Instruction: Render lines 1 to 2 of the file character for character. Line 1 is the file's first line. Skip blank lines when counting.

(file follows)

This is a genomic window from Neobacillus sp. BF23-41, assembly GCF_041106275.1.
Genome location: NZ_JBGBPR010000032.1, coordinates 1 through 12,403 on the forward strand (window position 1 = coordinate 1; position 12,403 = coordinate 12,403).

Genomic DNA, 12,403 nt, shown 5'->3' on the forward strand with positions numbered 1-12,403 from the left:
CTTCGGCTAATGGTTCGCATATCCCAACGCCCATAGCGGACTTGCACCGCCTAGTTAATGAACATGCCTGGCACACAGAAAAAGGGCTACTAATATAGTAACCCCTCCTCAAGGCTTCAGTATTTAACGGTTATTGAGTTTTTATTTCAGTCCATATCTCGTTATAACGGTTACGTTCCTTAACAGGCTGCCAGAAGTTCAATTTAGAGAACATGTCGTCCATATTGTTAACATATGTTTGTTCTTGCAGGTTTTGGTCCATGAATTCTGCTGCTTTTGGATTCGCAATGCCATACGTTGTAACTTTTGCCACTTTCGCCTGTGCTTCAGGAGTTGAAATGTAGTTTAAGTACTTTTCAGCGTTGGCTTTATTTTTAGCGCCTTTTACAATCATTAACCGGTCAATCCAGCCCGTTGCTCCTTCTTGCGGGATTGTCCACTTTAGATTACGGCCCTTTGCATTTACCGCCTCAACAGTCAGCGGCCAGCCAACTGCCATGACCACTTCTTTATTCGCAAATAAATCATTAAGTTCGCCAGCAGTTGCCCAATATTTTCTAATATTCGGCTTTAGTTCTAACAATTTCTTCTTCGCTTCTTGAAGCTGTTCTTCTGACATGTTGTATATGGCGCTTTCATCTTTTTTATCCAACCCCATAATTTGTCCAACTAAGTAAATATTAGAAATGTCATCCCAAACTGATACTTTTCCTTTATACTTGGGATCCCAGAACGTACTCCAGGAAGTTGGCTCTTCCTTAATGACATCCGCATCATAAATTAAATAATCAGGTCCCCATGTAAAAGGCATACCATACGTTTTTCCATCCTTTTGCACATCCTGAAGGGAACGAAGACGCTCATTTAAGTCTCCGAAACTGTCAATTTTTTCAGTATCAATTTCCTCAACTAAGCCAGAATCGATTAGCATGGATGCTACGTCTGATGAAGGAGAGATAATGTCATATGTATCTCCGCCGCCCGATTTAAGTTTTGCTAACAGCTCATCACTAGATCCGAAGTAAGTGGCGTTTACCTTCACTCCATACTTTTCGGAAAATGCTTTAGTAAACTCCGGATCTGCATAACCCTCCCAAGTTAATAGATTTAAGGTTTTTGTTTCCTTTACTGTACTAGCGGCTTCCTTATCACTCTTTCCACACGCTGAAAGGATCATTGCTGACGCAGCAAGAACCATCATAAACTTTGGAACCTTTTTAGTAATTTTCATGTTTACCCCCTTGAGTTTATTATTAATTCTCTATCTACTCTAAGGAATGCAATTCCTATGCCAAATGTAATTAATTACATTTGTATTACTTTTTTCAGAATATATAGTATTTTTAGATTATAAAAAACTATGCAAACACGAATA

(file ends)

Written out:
This is a genomic window from Neobacillus sp. BF23-41, assembly GCF_041106275.1.
Genome location: NZ_JBGBPR010000032.1, coordinates 1 through 12,403 on the forward strand (window position 1 = coordinate 1; position 12,403 = coordinate 12,403).